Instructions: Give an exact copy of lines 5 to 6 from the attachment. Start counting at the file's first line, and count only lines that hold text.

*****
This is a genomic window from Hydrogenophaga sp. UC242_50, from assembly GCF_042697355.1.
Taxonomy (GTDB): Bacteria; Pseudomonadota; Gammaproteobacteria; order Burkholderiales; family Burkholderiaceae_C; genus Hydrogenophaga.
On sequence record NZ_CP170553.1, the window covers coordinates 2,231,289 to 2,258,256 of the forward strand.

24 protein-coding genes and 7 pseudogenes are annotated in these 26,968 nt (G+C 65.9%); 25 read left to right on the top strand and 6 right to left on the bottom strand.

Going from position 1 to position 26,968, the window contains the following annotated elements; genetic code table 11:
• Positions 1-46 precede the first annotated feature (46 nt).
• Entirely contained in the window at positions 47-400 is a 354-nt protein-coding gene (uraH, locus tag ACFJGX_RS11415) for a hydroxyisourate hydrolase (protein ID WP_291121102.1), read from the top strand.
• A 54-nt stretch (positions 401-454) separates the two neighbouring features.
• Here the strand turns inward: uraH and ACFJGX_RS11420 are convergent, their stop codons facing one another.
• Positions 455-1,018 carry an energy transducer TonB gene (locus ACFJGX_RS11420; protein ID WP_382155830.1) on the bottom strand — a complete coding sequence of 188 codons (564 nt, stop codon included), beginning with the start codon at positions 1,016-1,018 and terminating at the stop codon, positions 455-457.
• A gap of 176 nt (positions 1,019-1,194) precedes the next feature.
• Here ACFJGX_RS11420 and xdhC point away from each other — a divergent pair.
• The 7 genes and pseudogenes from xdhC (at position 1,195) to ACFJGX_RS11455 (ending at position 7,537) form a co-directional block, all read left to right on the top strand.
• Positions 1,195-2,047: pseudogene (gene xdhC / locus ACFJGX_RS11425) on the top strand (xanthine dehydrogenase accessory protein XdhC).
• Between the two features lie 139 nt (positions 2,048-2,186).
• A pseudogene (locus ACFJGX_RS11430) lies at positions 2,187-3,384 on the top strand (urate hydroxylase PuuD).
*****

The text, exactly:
Going from position 1 to position 26,968, the window contains the following annotated elements; genetic code table 11:
• Positions 1-46 precede the first annotated feature (46 nt).